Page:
Surprise, surprise – Miss Bramble’s henchman, er girl, Siddons helps the four friends at Spartan School to escape from the school where sadism is the rule. But of course they should have known it would be a setup. Mind you, they didn’t expect Siddons to actually attempt to kill them! When they survive that, they discover Miss Bramble and Siddons have concocted a plan to get them arrested instead.

Cinderella Spiteful – now that’s a very unusual title for a Cinderella story, you think. Actually, the story has nothing to do with Cinderella. Emma is jealous of her cousin Angela because Angela is good at everything while Emma is not. Next week it sounds like it will be more spiteful than Cinderella, because Emma reaches her limit in this episode.

Alison All Alone is on the run after being imprisoned by her guardians for many years. The question is: why did they keep her locked up like that? The three runaway boys who helped her escape are helping her to find out. This week they uncover a clue about her past – a crook who says he will be finished if Alison finds out who her true parents are!

 

 

 

 

Crazyzee Christmas (1982)

Christmas is coming. So for some Christmas fun I am putting up “Crazyee Christmas” from Tammy 25 1982 to show how Miss T, Edie and Snoopa shared the Christmas spirit just over a year after they all came together in the Tammy and Jinty merger as “The Crayzees”.

crazyees-christmas
Christmas with The Crayzees. From Tammy 25 December 1982.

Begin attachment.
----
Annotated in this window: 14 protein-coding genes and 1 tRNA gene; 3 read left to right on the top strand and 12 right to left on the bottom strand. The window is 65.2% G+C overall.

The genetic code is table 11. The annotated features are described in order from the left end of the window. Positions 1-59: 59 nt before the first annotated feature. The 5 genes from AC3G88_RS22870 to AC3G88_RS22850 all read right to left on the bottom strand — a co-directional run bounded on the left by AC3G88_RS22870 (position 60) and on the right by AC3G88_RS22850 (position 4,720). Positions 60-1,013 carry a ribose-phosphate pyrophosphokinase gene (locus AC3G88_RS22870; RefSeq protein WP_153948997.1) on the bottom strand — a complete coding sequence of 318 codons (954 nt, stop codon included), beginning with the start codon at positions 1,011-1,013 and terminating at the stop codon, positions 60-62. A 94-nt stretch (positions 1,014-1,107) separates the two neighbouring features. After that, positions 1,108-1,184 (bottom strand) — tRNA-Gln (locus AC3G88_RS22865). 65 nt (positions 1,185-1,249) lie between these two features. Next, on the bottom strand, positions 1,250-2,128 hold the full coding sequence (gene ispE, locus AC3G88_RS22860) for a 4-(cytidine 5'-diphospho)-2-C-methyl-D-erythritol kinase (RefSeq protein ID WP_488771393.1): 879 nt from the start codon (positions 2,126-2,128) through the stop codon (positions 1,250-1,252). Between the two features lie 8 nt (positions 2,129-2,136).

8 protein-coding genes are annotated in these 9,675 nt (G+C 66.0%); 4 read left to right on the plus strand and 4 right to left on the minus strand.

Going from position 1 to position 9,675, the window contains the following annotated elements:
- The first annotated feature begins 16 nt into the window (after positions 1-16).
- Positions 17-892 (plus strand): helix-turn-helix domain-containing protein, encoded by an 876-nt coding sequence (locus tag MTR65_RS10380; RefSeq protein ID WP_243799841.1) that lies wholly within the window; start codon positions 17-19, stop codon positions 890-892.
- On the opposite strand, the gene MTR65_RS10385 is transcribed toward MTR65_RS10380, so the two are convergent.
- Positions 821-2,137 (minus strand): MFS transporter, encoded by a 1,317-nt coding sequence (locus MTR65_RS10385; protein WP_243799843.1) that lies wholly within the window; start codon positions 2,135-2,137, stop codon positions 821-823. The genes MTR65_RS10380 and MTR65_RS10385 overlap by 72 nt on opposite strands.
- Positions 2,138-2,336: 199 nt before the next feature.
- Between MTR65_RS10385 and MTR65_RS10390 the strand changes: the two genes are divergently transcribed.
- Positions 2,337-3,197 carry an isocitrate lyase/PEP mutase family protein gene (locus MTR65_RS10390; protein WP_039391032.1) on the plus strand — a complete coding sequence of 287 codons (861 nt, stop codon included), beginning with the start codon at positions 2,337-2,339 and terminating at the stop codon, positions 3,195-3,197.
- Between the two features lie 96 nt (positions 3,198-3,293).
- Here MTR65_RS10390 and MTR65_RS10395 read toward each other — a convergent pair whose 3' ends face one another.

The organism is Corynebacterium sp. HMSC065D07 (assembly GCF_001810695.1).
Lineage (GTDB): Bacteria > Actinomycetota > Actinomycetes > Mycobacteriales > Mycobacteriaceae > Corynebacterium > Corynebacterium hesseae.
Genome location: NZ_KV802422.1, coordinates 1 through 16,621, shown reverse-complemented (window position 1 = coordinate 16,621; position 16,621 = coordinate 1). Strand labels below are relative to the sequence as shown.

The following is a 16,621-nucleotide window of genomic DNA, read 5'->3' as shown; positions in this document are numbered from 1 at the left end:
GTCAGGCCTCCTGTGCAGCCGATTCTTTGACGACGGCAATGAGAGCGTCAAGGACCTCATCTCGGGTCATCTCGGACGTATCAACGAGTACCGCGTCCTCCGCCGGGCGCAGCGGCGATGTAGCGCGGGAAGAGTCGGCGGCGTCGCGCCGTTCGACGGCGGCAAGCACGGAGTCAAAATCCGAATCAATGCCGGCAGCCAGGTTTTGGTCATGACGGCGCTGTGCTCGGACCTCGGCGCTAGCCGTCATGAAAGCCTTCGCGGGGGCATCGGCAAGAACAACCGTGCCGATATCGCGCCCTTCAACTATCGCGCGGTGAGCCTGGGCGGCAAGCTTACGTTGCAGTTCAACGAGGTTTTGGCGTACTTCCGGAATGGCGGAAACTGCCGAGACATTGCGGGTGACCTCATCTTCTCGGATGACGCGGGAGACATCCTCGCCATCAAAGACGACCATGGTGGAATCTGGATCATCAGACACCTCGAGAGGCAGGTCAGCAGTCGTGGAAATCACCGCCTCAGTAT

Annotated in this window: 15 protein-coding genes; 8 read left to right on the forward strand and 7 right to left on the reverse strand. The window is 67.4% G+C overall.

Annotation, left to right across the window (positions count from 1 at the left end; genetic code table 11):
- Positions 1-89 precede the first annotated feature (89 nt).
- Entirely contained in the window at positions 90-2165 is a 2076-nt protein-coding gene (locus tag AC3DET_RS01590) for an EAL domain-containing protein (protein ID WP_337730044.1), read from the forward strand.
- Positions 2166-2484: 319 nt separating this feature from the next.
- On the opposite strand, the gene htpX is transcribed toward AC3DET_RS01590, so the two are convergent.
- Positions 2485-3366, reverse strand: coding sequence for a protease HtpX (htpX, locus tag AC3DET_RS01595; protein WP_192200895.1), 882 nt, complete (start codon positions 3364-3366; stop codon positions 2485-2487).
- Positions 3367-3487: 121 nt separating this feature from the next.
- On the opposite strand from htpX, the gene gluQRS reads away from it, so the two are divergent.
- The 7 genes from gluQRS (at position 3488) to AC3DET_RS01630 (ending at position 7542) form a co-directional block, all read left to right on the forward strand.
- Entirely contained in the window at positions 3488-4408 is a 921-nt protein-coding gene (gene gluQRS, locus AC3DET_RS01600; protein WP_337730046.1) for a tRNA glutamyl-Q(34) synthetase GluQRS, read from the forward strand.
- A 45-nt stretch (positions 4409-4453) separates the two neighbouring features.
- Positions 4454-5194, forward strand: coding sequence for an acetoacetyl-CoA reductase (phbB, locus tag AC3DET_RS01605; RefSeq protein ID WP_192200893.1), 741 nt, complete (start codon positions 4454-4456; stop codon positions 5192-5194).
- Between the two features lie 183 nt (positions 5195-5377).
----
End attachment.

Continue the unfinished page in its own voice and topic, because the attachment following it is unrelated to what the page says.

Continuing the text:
Jinty 18 January 1975

Cover 18 January 1975

Stories in this issue:

  • Bird-Girl Brenda (artist Phil Gascoine)
  • Jackie’s Two Lives (artist Ana Rodriguez, writer Alan Davidson)
  • Do-It-Yourself Dot (artist Alf Saporito)
  • Merry at Misery House (writer Terence Magee)
  • The Kat and Mouse Game (artist Jim Baikie)
  • Prisoners of Paradise Island (artist Trini Tinturé)
  • Dora Dogsbody (artist José Casanovas)
  • The Jinx from St Jonah’s (artist Mike White)
  • Always Together… (artist Phil Townsend, writer Alison Christie)
  • Slave of the Mirror (artist Carlos Freixas)

This is the second of the two Christmas issues I got out. This one is very festive and seasonal, with a competition to find the robin printed on a number of story-pages, and Christmas story-lines in “Dora Dogsbody”, “The Jinx From St Jonah’s”, and “Always Together” (yes, the kids get their Christmas after all, once Jilly manages to sell some of her sketches and Johnny gets given food by his gypsy friends).

The only catch with all this Christmassy-ness? It came out in January, due to a few weeks “production troubles” (often a euphemism for industrial action).

I thought I would include some art from “The Kat and Mouse Game” to show that despite having felt that the earliest pages drawn by Jim Baikie on this strip were a little shaky, there was also lots of good art – and a totally unrepentant and black-hearted bully protagonist.

The Kat and Mouse Game pg 1

The Kat and Mouse Game pg 2
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The Kat and Mouse Game pg 3
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Jinty & Penny 6 December 1980

JInty Cover 7

Cover artist: Mario Capaldi

  • Pam of Pond Hill (writer Jay Over, artist Bob Harvey)
  • Her Guardian Angel – first episode (Peter Wilkes)
  • Girl the World Forgot (artist and writer Veronica Weir)
  • Tansy of Jubilee Street (artist Ken Houghton)
  • Behind the Screen: Crossroads (feature)
  • Angela Angel-Face (artist Rodrigo Comos)
  • Gaye’s Gloomy Ghost (artist Hugh Thornton-Jones)
  • Sue’s Daily Dozen (artist José Casanovas)
  • Life’s a Ball for Nadine (artist Mario Capaldi)
  • Winning Ways 36: Netball – Two more dodges